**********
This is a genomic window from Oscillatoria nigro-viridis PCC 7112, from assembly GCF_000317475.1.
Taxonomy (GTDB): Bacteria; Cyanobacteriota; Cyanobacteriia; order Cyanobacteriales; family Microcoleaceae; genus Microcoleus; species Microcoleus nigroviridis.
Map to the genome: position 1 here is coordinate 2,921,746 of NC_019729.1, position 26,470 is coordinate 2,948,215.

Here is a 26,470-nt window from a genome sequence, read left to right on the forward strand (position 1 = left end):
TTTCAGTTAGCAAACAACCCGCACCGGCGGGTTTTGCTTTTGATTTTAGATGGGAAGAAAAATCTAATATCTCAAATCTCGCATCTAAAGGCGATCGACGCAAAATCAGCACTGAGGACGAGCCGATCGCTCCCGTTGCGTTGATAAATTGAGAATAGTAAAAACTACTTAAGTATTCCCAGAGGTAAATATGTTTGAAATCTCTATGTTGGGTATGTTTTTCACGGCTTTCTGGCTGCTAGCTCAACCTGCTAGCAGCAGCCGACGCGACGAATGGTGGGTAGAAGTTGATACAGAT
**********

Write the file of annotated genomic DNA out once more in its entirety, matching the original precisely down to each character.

This is a genomic window from Oscillatoria nigro-viridis PCC 7112, from assembly GCF_000317475.1.
Taxonomy (GTDB): Bacteria; Cyanobacteriota; Cyanobacteriia; order Cyanobacteriales; family Microcoleaceae; genus Microcoleus; species Microcoleus nigroviridis.
Map to the genome: position 1 here is coordinate 2,921,746 of NC_019729.1, position 26,470 is coordinate 2,948,215.

Here is a 26,470-nt window from a genome sequence, read left to right on the forward strand (position 1 = left end):
TTTCAGTTAGCAAACAACCCGCACCGGCGGGTTTTGCTTTTGATTTTAGATGGGAAGAAAAATCTAATATCTCAAATCTCGCATCTAAAGGCGATCGACGCAAAATCAGCACTGAGGACGAGCCGATCGCTCCCGTTGCGTTGATAAATTGAGAATAGTAAAAACTACTTAAGTATTCCCAGAGGTAAATATGTTTGAAATCTCTATGTTGGGTATGTTTTTCACGGCTTTCTGGCTGCTAGCTCAACCTGCTAGCAGCAGCCGACGCGACGAATGGTGGGTAGAAGTTGATACAGAT